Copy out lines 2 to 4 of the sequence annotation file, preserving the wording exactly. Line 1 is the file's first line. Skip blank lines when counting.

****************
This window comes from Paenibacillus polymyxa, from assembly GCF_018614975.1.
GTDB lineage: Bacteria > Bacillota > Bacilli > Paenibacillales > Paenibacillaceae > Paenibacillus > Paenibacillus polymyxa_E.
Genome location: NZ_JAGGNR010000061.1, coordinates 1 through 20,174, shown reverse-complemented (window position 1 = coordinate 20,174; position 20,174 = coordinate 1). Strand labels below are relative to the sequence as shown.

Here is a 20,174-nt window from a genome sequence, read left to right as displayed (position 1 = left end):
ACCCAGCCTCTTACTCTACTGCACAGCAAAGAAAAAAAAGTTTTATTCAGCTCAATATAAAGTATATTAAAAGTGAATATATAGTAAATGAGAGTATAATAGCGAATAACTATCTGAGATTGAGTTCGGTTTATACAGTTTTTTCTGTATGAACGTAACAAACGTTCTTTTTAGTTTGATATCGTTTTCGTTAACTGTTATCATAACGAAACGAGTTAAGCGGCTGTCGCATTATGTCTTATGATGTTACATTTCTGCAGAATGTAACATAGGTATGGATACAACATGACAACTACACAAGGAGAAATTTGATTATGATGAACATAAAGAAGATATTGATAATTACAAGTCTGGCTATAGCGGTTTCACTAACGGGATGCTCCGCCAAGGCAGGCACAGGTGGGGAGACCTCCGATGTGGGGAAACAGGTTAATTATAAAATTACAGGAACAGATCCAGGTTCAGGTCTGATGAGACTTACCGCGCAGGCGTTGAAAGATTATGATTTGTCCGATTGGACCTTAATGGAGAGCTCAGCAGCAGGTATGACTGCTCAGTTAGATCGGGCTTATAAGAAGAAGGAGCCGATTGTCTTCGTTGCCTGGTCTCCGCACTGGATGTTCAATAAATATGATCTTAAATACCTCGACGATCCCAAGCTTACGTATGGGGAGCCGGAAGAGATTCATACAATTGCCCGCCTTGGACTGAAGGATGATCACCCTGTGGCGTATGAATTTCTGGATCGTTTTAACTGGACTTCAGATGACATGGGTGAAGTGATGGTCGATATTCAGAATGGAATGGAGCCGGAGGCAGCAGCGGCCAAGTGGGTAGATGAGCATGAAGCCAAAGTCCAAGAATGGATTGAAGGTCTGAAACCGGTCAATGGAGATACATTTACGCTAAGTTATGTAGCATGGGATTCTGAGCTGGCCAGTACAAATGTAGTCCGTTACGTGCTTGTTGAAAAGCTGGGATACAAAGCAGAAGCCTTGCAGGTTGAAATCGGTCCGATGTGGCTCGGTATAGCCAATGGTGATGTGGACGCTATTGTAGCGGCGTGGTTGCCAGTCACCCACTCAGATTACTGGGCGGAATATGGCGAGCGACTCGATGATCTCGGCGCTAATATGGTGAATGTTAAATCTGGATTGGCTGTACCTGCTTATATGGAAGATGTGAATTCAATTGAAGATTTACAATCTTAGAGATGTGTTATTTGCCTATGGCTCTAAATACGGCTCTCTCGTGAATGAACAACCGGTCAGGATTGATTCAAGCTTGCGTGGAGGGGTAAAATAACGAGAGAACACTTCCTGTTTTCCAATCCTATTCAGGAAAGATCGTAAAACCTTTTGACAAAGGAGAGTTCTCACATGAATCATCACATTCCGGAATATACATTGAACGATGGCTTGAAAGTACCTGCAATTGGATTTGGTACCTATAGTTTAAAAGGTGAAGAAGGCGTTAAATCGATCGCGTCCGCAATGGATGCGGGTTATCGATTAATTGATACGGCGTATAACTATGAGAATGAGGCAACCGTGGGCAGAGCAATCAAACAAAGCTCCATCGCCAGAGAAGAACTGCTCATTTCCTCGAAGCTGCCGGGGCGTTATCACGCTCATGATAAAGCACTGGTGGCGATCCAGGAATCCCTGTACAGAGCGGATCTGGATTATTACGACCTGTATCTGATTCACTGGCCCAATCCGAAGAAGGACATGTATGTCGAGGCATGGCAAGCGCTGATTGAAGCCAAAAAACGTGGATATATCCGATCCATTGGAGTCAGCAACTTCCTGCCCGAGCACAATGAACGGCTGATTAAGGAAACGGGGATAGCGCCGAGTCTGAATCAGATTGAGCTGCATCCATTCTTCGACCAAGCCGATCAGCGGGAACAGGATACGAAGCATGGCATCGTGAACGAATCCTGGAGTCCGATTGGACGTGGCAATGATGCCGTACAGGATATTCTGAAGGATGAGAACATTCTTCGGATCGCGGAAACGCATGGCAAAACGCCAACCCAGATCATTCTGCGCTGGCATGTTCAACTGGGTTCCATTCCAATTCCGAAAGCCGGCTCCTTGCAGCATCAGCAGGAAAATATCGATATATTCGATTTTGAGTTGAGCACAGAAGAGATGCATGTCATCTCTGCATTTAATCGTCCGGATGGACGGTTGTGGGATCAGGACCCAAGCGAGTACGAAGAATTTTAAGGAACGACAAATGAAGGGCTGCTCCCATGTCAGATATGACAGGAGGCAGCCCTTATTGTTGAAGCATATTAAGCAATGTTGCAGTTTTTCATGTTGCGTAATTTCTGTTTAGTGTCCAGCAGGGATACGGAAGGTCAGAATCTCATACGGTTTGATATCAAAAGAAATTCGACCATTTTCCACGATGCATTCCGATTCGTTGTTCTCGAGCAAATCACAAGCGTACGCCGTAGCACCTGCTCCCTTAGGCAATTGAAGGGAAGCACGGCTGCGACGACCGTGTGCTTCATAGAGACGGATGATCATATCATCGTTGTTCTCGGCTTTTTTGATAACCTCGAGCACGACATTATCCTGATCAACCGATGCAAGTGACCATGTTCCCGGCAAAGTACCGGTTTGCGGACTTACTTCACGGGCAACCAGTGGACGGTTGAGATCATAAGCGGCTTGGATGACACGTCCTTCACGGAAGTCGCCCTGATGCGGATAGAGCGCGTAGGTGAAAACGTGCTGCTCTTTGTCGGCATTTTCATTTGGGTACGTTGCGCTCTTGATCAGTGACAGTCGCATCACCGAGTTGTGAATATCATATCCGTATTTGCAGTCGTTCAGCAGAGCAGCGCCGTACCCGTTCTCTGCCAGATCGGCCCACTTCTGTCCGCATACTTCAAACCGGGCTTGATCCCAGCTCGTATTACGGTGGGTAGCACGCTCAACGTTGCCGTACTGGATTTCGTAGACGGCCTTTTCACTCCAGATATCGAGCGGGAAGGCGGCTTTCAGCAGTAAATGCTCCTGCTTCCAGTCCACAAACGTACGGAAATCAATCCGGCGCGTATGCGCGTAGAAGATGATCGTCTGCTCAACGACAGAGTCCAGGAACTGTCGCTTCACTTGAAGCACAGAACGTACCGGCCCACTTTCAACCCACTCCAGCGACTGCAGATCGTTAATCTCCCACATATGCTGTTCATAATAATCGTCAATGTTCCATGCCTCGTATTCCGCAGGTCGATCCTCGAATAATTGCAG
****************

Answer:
GTDB lineage: Bacteria > Bacillota > Bacilli > Paenibacillales > Paenibacillaceae > Paenibacillus > Paenibacillus polymyxa_E.
Genome location: NZ_JAGGNR010000061.1, coordinates 1 through 20,174, shown reverse-complemented (window position 1 = coordinate 20,174; position 20,174 = coordinate 1). Strand labels below are relative to the sequence as shown.

Here is a 20,174-nt window from a genome sequence, read left to right as displayed (position 1 = left end):